I know what you’re thinking! Why make sushi at home when I can easily order it from the nearby Japanese eatery or from the local supermarket? Well, it’s fun to make and not that hard to do. And it’s not always topped with raw fish either. First let me explain briefly the history of sushi. It’s a long one, in fact it’s been around for 1,800 years or so, but the current iteration is incredibly popular around the world, and quite rightly so.
It is not often that something so singly cultural can not only take the world by storm, but also influence the direction of food in other cultures (fusion cuisine from all parts of Asia is now widely accepted).
Around the turn of the 19th century, a man called Hanaya Yohei single-handedly created a major change in the production and presentation of his sushi. No longer wrapping the fish in rice, he placed a piece fresh fish on top of an oblong shaped piece of seasoned rice. Today, we call this style finger sushi or “edomae sushi” (from Edo, the name of Tokyo at the time) and is now the common way of eating Japanese sushi. At that time, sushi was served from sushi stalls on the street and was meant to be a snack or quick bite to eat on the go, a bit like Spain’s tapas. Served from his stall, this was not only the first of the real ‘fast food’ sushi, but quickly became a “smash hit”. From his home in Edo, Hanaya’s style of serving sushi rapidly spread throughout Japan.
After World War Two, the sushi stalls were shut down and moved indoors, to more sanitary conditions. More formal seating was later provided (the first were merely an indoor version of the sushi stalls) and sushi changed from ‘fast food’ to a true dining experience. Sushi houses spread around the globe, and with the advent of the promotion of seafood, this unusual style of serving fish was quickly adopted by western cultures, always eager for something new, especially something that had grown as sophisticated and unique as sushi.
Sushi, the artful dining experience once uniquely Japanese, has now evolved to another level beyond the traditional Japanese methods. Western influences have given rise to new styles of sushi, such as California rolls and the many elaborate ‘fusion’ creations at upscale sushi restaurants. Ok, enough history, let’s sharpen our knives!
First and foremost, you will need a very sharp knife. The classic sushi knife is called a bento knife. I personally use a Global knife, made out of carbon steel, blade and handle fused together, incredibly sharp.
The second most important tool you will need is a bamboo mat (makisu). This is used to roll the sushi. A wooden spoon can be used to spread the rice onto the seaweed sheet (nori). Rice cooked for sushi should be slightly harder in texture than for other dishes. Another good tool to have is a rice cooker, but it’s not obligatory.
So you have your knife, your sushi mat, the rice cooker (or not) and what you need to purchase now is the following: a packet of sushi rice, a bottle of sake (mirin), a small bottle of rice vinegar (sushi-zu), a packet of seaweed (nori), a tube of Japanese mustard (wasabi), a small amount of pickled ginger and whatever fish you like to eat as long as it’s fresh out of the sea. For those who don’t like seafood substitute it with neatly cut cucumber sticks, avocado, scallions, green mango and papaya…to name a few. When you plan on making raw fish sushi at home please make sure that you are buying sushi-quality seafood and that you eat no fresh-water fish raw (the risk of food borne pathogens in fresh-water fish is high whereas the risk is significantly less with fish from the ocean).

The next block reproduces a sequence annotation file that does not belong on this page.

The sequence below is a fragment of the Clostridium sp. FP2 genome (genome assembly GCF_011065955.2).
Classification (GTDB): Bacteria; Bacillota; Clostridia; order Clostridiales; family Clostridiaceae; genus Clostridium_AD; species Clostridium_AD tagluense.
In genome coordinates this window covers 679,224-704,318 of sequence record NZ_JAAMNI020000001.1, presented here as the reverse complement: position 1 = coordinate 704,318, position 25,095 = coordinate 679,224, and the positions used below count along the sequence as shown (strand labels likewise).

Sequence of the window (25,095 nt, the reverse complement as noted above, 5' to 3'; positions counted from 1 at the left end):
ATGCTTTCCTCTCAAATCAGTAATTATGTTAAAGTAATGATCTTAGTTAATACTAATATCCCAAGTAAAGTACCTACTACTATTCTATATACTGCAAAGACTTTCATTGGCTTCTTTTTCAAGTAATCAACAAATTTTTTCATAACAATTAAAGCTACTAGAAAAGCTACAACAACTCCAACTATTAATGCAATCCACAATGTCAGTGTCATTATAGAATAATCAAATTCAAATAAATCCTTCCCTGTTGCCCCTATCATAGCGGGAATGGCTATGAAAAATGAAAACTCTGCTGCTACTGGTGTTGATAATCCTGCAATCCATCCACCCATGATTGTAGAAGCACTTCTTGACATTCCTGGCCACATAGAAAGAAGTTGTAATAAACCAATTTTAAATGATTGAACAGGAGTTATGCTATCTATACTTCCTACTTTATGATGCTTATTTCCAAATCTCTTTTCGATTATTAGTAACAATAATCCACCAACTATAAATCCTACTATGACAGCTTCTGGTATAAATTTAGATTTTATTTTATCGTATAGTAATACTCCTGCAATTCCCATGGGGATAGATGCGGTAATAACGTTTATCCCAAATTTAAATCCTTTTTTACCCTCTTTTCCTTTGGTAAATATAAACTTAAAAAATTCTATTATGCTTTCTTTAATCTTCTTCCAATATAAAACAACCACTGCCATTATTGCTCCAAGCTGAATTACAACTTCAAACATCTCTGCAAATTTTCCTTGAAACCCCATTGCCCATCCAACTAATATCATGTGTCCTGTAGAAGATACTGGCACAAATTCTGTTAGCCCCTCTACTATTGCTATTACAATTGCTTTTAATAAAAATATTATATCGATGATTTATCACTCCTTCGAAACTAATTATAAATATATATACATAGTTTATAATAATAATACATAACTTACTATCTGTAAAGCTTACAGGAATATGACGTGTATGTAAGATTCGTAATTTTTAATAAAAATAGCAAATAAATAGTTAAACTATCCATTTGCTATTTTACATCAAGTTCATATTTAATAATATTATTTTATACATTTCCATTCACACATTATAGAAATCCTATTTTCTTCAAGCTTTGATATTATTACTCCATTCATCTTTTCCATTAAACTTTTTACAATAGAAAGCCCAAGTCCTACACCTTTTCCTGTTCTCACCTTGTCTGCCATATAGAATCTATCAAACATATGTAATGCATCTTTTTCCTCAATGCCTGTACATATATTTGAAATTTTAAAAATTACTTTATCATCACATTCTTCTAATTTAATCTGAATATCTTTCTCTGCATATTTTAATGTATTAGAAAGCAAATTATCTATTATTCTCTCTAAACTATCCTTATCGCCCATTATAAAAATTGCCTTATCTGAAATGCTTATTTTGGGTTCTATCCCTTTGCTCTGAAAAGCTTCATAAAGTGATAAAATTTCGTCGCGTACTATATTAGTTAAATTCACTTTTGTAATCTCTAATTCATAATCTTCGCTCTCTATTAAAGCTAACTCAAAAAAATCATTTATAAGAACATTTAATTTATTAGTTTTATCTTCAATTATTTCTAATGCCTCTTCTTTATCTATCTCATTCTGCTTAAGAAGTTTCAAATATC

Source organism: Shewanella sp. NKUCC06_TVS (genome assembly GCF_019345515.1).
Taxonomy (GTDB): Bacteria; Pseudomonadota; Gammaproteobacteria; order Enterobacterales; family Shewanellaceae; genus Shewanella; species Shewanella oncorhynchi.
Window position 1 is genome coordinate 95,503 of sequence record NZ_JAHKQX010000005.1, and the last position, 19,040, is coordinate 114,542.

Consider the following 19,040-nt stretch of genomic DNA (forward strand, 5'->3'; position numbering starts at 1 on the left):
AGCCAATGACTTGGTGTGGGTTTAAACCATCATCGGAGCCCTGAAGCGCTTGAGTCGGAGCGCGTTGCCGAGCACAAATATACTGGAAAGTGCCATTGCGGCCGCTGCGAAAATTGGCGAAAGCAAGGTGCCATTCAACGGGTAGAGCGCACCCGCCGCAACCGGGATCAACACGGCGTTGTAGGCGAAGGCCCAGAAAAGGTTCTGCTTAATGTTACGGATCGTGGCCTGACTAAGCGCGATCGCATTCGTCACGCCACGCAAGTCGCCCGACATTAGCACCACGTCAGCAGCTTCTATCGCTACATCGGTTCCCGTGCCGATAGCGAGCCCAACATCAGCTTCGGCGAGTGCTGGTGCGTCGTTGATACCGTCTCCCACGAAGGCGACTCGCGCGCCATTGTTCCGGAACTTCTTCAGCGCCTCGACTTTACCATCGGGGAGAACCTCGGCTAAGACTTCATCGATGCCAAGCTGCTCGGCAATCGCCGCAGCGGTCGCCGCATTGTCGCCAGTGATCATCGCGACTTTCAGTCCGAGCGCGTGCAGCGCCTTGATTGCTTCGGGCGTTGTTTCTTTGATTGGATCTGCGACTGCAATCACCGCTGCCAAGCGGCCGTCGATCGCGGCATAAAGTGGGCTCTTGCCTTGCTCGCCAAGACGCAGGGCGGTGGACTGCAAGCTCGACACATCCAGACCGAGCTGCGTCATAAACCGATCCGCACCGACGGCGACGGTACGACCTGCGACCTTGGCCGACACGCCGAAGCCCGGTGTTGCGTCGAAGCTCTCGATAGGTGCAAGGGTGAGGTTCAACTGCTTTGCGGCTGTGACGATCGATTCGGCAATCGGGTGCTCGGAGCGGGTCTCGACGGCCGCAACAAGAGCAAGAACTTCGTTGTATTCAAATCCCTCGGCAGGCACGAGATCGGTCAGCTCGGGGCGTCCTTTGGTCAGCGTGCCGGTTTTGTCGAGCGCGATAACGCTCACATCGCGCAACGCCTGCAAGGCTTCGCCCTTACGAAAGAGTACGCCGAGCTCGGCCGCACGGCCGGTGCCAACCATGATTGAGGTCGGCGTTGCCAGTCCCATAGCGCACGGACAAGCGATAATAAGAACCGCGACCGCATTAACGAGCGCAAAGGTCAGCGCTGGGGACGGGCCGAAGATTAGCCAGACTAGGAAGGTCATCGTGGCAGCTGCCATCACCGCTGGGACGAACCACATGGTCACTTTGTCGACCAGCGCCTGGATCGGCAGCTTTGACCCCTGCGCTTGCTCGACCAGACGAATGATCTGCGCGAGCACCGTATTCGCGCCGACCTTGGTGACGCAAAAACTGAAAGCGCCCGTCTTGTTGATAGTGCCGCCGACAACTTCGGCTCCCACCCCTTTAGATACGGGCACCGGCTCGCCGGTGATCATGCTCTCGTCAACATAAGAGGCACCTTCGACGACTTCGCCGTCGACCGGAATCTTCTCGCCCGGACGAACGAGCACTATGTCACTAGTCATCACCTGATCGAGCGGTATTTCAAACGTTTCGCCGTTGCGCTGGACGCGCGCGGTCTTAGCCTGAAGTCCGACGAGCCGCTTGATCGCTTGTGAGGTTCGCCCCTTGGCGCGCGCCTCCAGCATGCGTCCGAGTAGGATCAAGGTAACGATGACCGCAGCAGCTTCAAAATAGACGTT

So the three golden rules of sushi are: 1) use the freshest fish available, 2) ditto, 3) ditto.
Also, make sure you are storing and preparing your fish in sanitary conditions to prevent contamination of the food prior to consumption. And make sure it’s properly cooled before you cut it. Traditional sushi comes with a rolled Japanese omelette. Personally I don’t bother to make it as it’s time consuming and I prefer to eat my sushi sans eggs!
Let’s start with the rice.
1. After washing the rice well, cook it by pan or rice cooker. For the pan, the rice and water are brought to a quick boil, boiled for 1 minute, covered, simmered for 20 minutes, and let stand for 10 minutes after removing from the heat.
2. Make sushi vinegar by mixing rice vinegar, a little brown sugar and a pinch of salt in a pan. Put the pan on low heat and cook until the sugar dissolves.
3. Cool the vinegar mixture.
4. Spread the cooked hot rice into a large plate (if you have it, use a wooden bowl called sushi-oke) by spatula
5. Sprinkle the vinegar mixture over the rice and fold the rice very quickly. Be careful not to smash the rice.
6. To cool and remove the moisture of the rice well, use a fan as you mix sushi rice. This will give sushi rice a shiny look (sometimes I cook the rice with a little coconut milk thrown in, it adds un certain je ne sais quoi!)
7. The sushi rice is ready! It’s best to use it right away.
Ok, so far so good. Make sure you have your seafood on hand and let’s roll! Lay out the mat, then the nori sheet. Spread the rice, and add the filling of your choice. Roll it up and serve with a warm bottle of Sake. A good lager will do just as well.
Pic above of an average sushi platter on offer in most Japanese eateries. A word of caution: do not order tuna as it is almost extinct. I’ve taken it off my list of produce.
A good sushi platter relies on the creativity of its maker. I’ve tried countless fillings from fresh fish to warm shellfish to pan-fried vegetables to a mix of avocados and raw beef to oyster mushrooms laced with wild garlic to smoked salmon paired with shredded & roasted salmon skin to…you get the idea. Never fear is my motto, and I have to confess that quite often I’ve ended up making a giant, inedible mess and that’s half the fun! Bon appetit & aligato!